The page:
Sometimes the greatest artworks are hidden in plain sight. Case in point: the University of Iowa recently discovered a four-volume set of scientific books from 1837 contains hidden paintings on the edges of the pages, which only show up when you fan them part-way open. These "Fore-Edge Paintings" are everywhere, and they're beautiful.
As Flavorwire explains, Fore-Edge Paintings go back to the 16th century, "when Italian artist Cesare Vecellio (cousin of Renaissance painter Titian) started using his books as a canvas in order to beautify them." A bunch of them were posted by the University of Iowa and the Boston Public Library, and check out some of our favorites below.
Robert Mudie: Autumn, Spring, Winter and Summer, 1837
Jerusalem Delivered: a Heroic Poem, translated from the Italian of Torquato Tasso, by John Hoole, London, 1797 with three paintings: Trojans Arch, Ancona (left), Tasso in Prison (center) and the Bridge Of Sighs, Venice (right)
The Modern History of Hindustan, by Thomas Maurice, 1802, with a series of Hindu temples on the bank of a river and minarets of a Mohamedan mosque in the distance.
The Holy Bible, printed by R. Bowyer and J. Fittler in 1795, with Adam and Eve in the Garden Of Eden and The Last Supper, after Leonardo da Vinci, on a Holy Bible, printed by Sir D. H. Blair and J. Bruce in 1803
The Speeches of the Right Honorable WIlliam Pitt, in the House Of Commons (vol. 1), 1808, with a battle scene and the portraits of Napoleon and William Pitt
Latin and Italian poems of Milton translated into English verse, 1808 with a painting of the inn at Edmonton
Paradise Lost by John Milton, printed in 1809, with the view of London Bridge
The book titled Analysis of the game of chess with a painting of chess players and a chessboard
Lady Jane Grey, a tale in two books with poems in English and Latin, by Francis Hodgson, printed in 1809, with the paintings of Lady Jane Grey and Edward VI with floral decorations.
A General History of Quadrupeds by Thomas Bewick, printed in 1811 with a hunting man and his dog
Song of the Chace, printed in 1811, with a picture of the finish of a horse race
History Of The University and Colleges of Cambridge (vol. 1), by George Dyer, 1814 with a fore-edge painting of New York in 1750.
Helga, by William Herbert, from 1815, showing fishermen beaching a boat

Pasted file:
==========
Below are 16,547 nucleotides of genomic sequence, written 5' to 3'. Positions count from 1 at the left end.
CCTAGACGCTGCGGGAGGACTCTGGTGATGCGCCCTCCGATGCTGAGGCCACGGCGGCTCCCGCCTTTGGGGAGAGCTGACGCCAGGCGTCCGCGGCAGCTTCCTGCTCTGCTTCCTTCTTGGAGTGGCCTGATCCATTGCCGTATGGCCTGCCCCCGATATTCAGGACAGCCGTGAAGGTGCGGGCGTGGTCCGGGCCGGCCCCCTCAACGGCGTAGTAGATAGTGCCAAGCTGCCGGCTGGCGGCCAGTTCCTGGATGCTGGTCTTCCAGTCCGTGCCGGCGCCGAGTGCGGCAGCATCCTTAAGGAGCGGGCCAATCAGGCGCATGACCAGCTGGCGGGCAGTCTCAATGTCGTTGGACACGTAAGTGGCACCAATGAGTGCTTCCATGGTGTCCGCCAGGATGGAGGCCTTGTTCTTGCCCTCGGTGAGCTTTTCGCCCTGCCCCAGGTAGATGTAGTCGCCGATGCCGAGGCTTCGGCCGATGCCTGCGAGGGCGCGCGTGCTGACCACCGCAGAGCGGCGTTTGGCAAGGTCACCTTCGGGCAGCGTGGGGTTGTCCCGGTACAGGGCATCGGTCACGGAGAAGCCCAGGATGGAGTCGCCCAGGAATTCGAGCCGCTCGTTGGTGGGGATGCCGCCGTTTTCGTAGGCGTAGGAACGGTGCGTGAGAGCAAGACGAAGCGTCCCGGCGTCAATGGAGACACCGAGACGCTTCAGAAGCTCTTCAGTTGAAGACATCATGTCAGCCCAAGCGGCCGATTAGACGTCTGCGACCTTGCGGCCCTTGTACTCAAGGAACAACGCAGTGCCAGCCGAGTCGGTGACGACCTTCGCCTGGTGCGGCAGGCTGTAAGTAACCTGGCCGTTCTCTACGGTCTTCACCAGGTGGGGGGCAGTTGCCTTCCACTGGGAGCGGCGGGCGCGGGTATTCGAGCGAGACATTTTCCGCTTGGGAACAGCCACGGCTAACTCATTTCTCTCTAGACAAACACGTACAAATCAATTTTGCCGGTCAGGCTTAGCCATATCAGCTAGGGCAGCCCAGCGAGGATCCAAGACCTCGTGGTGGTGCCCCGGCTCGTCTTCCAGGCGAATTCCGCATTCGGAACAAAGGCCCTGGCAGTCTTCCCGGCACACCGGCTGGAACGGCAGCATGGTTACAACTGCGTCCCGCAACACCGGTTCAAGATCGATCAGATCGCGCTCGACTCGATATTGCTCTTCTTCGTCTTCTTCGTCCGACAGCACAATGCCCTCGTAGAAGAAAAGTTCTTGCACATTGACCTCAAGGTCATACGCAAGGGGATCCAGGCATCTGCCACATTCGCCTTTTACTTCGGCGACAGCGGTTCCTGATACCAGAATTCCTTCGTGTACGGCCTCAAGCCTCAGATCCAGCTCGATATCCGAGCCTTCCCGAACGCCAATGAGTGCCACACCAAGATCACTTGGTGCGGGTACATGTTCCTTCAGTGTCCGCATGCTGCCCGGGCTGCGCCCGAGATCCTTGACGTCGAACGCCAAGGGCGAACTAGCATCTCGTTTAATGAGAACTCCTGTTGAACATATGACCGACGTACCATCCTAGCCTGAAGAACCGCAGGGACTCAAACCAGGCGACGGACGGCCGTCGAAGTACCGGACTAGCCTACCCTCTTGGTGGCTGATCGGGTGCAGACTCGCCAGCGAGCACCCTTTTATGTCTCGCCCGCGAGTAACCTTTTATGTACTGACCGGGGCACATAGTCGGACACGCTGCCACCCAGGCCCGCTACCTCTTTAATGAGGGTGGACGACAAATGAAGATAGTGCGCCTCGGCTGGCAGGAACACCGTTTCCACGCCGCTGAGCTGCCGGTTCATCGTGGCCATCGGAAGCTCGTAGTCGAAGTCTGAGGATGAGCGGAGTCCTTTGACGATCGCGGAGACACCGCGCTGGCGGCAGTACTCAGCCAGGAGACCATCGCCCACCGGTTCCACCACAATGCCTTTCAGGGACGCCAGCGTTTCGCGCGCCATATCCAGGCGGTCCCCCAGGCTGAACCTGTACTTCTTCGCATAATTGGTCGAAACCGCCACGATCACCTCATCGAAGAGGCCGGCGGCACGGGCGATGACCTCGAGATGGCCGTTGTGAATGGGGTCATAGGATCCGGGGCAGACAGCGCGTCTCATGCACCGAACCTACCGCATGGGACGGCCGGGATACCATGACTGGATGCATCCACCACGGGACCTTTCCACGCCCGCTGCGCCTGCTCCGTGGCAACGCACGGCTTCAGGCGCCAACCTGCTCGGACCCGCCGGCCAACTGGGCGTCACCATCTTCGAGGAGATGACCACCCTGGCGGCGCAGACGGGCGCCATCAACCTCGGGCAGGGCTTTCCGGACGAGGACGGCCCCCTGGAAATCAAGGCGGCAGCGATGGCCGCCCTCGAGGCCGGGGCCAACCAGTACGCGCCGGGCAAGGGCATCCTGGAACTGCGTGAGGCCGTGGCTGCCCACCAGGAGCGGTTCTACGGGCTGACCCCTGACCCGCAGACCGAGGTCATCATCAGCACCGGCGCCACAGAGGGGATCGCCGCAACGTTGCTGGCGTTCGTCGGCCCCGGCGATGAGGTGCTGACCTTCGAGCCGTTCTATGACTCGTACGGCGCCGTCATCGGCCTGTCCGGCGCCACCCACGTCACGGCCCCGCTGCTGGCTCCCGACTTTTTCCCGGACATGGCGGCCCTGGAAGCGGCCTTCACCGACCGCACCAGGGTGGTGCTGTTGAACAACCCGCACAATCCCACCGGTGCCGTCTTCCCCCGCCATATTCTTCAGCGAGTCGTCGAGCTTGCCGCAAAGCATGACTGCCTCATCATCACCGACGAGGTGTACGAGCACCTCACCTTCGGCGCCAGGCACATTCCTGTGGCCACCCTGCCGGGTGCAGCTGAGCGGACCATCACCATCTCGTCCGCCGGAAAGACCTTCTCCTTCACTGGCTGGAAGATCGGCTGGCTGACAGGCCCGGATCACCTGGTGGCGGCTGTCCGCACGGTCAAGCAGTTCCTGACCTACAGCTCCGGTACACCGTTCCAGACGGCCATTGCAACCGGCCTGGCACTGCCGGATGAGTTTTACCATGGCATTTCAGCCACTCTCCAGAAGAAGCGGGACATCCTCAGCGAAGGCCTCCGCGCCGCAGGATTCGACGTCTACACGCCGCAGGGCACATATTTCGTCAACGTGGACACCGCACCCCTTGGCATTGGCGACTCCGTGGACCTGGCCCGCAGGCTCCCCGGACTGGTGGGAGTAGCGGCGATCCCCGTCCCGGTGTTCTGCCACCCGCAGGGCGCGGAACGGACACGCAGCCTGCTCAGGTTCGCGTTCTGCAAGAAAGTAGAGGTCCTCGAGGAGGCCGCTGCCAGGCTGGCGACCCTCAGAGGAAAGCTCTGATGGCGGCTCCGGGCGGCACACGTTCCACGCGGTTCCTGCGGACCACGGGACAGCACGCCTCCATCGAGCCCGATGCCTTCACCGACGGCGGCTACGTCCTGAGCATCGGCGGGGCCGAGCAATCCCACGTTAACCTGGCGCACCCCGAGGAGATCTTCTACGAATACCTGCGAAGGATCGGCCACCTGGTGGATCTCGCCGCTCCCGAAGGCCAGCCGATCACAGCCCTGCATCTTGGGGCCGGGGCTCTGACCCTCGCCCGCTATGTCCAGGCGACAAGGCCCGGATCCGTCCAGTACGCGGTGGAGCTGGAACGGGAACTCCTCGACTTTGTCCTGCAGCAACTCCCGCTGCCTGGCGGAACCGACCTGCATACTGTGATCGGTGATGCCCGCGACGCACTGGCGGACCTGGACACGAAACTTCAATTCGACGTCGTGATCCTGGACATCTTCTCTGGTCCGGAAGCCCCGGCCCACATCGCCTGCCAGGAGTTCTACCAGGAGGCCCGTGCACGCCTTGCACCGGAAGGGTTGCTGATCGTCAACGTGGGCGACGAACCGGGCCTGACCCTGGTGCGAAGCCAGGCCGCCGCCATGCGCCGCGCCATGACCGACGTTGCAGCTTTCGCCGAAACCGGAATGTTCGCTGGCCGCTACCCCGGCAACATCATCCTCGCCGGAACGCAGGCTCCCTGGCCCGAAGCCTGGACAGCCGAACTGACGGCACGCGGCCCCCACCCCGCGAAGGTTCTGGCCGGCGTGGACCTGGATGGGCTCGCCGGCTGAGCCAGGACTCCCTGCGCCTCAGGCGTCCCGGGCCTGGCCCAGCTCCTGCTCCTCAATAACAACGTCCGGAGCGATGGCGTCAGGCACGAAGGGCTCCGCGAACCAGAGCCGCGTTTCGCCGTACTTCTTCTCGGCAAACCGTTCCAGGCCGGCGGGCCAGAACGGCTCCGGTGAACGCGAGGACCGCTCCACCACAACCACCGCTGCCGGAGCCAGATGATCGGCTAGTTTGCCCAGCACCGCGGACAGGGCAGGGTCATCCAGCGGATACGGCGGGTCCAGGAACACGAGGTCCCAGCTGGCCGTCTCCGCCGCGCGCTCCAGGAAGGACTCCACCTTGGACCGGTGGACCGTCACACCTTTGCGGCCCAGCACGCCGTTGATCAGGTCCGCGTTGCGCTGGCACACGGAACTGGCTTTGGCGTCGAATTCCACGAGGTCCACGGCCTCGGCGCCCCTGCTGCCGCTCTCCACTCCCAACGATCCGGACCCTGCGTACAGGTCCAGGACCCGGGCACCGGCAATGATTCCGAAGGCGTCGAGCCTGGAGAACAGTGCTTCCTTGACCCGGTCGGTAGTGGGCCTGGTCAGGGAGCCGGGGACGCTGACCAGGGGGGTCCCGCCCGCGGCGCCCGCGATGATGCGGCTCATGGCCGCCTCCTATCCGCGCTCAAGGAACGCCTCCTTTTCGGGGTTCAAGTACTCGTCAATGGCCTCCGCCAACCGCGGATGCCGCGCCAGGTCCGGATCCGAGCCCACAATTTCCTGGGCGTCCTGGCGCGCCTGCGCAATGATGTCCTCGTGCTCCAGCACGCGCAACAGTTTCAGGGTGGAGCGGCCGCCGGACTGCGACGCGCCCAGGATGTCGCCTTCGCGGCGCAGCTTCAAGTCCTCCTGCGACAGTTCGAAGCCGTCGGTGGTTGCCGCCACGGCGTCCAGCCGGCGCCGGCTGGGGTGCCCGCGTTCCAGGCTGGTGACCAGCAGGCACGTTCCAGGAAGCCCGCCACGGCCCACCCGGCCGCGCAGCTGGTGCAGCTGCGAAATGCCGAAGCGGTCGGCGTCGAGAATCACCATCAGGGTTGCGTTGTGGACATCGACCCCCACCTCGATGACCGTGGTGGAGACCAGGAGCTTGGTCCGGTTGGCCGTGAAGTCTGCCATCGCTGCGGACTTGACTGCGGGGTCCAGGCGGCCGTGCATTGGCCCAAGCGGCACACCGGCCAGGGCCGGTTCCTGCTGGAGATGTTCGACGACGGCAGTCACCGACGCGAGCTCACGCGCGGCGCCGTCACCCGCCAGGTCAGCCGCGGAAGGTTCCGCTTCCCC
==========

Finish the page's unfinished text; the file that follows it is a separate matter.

Historical Illustrations of the Fourth Canto of Childe Harold, by John Hobhouse, printed in 1818, with a scene of Venice
The World Before The Flood by James Montgomery, 1819. The painting depicts a scene with some cave dwellers. The males preparing to defend themselves against a mammoth and some other wild animals while the women and children hide in their cave home.
Poems by the late William Cowper, printed in 1820, with three paintings on each volume after "The Cries of London"
Matches, Mackerel, Scissors
Primroses, Milk and Oranges
Peas, Strawberries, Cherries
Chairs, Love Songs, Gingerbread
A History of New York by John Murray, 1821 with a view of the White House in Washington, DC
The Lay of the Last Minstrel, by Sir Walter Scott, with a painting of Kelso Bridge (Scotland), 1823
Qunti Horatii Flacii by Horace, printed in 1824, with the painting of the Castle of Angelo, Rome
The Rambler (vol. 1) by Samuel Johnson, printed in 1825 with a stagecoach scene of Wych Street, London
The Contributions of Q. Q, by Jane Taylor, 1840 with a painting of the Tower of London
(via Lombard Maps)
The Royal Kalendar, and Court and City Register, for England, Scotland, Ireland, and the Colonies, for the year 1849, with a painting of Stonehenge
The Poetical Works of Sir Walter Scott, 1850, with the painting of the Lady of the Lake
(via Lombard Maps)
Lyrics of the Heart: With Other Poems, by Alaric Watts, 1851
The Works of the British Poets from 1856, with a painting of the Elephant Man
The Poetical Works of Alexander Pope with memoir, dissertation and explanatory notes, by the Rev. George Gilfillan, 1863, with the painting of Pope's Villa at Twickenham
View of the State of Europe During the Middle Ages, by H. Hallam, 1869, with a painting of dancing medieval peasants
(via Lombard Maps)
Paradise Lost by John Milton, 1876 with a three-part painting. Left to right: Milton's House on York Street, Portrait of Milton and his burial place at St. Giles, Cripplegate
The Poetical Works of Lord Byron, 1883, with the painting of The Time Machine
That machine is weird-looking enough, but you can see some of the strangest ones here.